More than half of people whose blood was tested were found to have concentrations of prescription and/or over-the-counter (OTC) medications that were not listed in their electronic health record (EHR) medication list, according to a recent study.
In the research that was published in JAMA Network Open, investigators developed a blood test that could identify 263 medications—both OTC and prescription drugs. They then collected samples from a total of 1,346 patients at three different medical centers.
They discovered that 78 percent to 100 percent of medications were detected as prescribed in the EHR medication list, according to the study. In addition, medications not included in EHR medication lists were detected and were more frequently associated with alerts for potential adverse drug reactions, the authors note.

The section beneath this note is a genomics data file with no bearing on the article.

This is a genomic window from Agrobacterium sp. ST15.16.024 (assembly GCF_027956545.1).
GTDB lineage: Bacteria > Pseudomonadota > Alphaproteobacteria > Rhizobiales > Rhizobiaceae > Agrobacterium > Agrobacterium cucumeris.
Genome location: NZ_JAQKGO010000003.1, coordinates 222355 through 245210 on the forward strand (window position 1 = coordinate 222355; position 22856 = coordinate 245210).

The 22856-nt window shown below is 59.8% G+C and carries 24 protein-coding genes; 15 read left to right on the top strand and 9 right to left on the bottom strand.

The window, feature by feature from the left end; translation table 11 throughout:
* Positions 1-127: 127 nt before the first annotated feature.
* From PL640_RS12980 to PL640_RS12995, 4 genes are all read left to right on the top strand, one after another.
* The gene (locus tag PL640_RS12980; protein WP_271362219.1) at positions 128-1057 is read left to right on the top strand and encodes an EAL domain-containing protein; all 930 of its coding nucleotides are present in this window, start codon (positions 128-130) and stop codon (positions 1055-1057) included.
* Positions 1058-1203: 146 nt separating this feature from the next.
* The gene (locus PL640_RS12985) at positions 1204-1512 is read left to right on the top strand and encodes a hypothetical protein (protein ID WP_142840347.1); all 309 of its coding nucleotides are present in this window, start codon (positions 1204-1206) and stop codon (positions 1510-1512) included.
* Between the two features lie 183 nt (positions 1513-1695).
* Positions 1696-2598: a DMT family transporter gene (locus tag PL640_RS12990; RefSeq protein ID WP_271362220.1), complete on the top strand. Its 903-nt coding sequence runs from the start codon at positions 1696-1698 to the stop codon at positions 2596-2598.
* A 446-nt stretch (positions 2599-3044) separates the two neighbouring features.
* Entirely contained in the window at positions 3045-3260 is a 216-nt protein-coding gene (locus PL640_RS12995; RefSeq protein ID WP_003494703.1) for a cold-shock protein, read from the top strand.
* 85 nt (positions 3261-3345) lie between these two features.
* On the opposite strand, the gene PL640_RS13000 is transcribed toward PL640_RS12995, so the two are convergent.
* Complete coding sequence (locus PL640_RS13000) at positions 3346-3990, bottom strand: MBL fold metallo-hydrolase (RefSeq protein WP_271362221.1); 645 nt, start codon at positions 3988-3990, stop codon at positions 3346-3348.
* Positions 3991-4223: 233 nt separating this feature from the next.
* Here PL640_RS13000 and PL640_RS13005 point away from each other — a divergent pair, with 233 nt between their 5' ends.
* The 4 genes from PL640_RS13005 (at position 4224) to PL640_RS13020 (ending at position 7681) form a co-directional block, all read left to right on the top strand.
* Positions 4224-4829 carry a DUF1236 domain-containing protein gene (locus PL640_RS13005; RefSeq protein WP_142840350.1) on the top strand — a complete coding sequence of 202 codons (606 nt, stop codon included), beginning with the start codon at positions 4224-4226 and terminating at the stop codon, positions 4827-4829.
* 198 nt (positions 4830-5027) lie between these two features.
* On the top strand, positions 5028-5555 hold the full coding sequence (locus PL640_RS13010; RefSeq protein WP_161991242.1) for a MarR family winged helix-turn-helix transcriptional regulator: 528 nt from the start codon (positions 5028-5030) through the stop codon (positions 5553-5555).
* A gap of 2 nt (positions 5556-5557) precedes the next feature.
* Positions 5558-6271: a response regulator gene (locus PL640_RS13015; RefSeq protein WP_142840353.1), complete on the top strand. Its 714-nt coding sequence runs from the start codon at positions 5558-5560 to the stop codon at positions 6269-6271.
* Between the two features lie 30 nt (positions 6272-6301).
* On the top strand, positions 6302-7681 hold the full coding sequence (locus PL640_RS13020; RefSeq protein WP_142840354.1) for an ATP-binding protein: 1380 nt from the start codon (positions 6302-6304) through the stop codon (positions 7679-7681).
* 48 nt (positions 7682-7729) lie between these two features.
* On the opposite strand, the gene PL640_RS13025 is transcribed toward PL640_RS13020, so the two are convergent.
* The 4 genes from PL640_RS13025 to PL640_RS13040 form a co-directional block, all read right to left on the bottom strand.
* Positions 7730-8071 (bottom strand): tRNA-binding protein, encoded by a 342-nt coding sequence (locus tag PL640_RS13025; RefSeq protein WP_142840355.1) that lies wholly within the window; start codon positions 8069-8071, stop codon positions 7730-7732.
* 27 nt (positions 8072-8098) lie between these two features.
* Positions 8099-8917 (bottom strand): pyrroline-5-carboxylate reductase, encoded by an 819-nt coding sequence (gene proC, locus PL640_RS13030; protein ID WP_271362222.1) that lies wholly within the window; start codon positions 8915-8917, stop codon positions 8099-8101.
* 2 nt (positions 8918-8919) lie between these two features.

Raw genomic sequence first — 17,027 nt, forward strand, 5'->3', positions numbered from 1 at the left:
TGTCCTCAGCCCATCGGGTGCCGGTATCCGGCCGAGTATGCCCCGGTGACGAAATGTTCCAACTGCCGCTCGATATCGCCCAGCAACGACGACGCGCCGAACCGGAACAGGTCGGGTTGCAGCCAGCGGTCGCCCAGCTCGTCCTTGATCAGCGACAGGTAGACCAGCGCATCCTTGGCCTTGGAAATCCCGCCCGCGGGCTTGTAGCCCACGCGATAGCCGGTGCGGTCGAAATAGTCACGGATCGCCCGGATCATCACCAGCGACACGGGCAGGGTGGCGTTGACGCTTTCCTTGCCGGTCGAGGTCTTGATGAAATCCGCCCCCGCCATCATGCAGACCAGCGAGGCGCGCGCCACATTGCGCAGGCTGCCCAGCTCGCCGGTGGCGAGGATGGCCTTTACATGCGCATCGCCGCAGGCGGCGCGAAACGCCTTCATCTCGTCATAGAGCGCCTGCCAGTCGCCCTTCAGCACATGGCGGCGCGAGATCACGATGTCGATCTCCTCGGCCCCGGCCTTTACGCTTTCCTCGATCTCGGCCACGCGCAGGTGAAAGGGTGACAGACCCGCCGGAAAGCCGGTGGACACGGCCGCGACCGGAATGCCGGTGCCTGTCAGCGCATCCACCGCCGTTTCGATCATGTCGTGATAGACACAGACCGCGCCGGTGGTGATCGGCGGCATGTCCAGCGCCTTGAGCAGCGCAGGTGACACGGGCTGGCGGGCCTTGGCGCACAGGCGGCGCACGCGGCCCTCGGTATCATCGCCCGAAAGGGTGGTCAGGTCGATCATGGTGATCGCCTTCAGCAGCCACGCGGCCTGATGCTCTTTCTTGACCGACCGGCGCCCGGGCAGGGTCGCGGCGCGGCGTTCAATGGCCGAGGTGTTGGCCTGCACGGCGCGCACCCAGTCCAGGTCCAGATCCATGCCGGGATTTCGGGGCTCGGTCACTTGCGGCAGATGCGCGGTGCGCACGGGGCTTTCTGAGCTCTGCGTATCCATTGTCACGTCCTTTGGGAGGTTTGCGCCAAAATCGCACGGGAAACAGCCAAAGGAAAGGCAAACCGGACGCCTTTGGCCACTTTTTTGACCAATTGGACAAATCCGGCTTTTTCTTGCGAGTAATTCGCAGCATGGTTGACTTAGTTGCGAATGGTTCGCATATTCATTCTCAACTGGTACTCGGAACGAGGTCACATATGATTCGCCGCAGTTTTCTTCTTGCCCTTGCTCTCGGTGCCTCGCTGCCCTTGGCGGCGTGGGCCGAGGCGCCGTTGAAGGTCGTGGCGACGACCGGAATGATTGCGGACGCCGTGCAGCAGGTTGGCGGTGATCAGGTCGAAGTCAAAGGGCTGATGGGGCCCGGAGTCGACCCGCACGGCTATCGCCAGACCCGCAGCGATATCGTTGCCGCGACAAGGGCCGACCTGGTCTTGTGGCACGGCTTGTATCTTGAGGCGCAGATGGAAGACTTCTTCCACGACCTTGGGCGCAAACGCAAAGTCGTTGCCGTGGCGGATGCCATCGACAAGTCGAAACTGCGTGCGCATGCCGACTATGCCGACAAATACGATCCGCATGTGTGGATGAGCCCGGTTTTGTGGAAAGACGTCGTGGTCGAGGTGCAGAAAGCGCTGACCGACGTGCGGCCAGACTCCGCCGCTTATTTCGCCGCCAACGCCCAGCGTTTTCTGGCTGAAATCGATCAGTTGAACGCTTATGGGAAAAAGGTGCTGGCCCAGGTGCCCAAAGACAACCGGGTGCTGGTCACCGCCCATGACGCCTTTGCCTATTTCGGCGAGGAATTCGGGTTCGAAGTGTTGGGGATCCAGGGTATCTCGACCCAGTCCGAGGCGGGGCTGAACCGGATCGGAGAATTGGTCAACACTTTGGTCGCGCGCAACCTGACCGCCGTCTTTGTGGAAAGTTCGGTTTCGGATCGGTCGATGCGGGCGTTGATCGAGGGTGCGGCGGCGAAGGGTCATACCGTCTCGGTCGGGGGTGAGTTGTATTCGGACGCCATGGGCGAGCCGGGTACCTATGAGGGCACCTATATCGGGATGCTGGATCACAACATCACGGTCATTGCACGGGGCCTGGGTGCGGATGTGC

The anxiety medication diazepam and opiates were among the most common medications that were detected despite lack of evidence for an associated prescription, which investigators concluded is because they have a higher tendency for abuse. Medications targeting cardiac conditions were also commonly detected without prescriptions having been noted in their charts.
“More important, a disproportionate number of potentially interacting medications were noted among patients without evidence of a prescription, suggesting that healthcare professionals may be prescribing and making clinical care decisions with incomplete information,” the authors wrote.
Click here to read the full report.